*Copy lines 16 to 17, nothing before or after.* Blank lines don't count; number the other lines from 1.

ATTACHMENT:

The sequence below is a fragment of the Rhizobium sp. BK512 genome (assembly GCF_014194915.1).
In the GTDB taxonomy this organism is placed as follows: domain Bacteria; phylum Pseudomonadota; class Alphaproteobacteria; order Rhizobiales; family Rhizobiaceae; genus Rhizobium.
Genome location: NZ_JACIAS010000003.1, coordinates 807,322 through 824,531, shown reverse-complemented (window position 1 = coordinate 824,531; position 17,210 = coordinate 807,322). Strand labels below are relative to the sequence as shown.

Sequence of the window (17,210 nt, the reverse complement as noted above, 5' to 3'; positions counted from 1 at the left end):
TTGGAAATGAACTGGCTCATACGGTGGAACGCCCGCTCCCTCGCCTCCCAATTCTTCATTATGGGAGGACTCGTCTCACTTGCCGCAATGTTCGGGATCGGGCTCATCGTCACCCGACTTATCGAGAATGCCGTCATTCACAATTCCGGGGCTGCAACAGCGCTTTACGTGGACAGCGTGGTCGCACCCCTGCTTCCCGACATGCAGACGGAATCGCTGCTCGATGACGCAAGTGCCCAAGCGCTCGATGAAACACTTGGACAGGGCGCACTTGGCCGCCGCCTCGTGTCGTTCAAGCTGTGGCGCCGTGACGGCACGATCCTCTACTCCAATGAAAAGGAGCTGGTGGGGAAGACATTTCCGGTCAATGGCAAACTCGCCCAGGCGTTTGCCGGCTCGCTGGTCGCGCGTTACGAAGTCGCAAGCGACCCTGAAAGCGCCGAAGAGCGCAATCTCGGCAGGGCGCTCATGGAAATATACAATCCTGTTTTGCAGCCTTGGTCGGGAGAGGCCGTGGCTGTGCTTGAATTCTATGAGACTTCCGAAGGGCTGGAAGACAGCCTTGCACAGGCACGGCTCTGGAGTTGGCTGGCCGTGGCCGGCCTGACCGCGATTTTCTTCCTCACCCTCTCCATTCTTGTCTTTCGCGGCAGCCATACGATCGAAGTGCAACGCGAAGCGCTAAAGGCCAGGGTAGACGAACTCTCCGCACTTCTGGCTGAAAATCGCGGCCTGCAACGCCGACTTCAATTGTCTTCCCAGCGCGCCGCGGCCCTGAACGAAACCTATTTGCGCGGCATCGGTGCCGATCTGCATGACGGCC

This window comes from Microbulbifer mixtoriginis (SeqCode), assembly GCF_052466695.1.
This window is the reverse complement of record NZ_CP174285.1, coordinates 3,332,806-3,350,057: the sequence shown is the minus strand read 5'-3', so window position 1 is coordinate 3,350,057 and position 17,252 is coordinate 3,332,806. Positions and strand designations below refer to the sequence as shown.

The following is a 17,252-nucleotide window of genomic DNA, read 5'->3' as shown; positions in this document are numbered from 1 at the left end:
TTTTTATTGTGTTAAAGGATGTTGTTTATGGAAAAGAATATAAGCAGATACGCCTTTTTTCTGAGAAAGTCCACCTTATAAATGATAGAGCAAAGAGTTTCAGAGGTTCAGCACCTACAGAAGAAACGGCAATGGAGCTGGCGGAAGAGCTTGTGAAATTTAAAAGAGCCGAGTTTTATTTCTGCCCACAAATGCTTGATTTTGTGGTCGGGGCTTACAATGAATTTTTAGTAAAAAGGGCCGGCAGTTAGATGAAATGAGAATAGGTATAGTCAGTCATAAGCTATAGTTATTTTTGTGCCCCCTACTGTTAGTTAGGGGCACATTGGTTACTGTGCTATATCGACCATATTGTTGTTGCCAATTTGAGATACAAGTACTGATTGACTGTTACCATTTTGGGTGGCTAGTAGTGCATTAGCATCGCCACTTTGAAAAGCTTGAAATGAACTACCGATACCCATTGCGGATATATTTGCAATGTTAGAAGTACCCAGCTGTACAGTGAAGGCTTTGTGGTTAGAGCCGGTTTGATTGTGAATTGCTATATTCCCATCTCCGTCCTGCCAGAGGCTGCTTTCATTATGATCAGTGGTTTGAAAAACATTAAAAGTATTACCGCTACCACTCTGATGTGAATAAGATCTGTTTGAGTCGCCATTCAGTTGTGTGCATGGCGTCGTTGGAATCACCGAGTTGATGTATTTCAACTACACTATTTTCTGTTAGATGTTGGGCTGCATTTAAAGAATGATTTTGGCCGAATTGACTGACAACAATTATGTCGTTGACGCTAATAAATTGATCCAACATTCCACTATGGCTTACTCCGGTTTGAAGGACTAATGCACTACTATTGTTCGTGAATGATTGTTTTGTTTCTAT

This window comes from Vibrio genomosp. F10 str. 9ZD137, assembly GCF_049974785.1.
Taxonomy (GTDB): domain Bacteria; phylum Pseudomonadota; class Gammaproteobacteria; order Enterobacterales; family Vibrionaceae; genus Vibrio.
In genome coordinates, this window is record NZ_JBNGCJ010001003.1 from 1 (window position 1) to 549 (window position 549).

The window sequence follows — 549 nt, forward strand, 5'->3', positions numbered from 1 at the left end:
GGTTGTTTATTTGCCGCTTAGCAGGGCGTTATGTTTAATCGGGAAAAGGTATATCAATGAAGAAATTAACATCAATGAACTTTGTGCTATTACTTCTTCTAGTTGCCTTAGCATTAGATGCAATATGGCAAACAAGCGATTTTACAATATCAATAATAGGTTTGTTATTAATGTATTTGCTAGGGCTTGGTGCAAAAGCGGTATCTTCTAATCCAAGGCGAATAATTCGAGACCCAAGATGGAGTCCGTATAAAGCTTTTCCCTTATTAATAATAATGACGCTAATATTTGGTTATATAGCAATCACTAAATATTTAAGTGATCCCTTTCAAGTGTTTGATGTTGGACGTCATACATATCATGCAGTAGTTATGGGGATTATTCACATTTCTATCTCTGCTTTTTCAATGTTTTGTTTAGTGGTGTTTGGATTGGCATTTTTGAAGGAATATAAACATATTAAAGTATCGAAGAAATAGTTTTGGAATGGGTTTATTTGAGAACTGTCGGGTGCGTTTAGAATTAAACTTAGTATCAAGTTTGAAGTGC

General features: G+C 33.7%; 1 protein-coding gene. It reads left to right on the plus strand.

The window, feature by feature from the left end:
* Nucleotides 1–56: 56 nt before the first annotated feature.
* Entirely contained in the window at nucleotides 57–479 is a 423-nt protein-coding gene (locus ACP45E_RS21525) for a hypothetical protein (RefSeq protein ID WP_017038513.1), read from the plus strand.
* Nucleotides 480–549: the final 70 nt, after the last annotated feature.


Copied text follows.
The window, feature by feature from the left end:
* Nucleotides 1–56: 56 nt before the first annotated feature.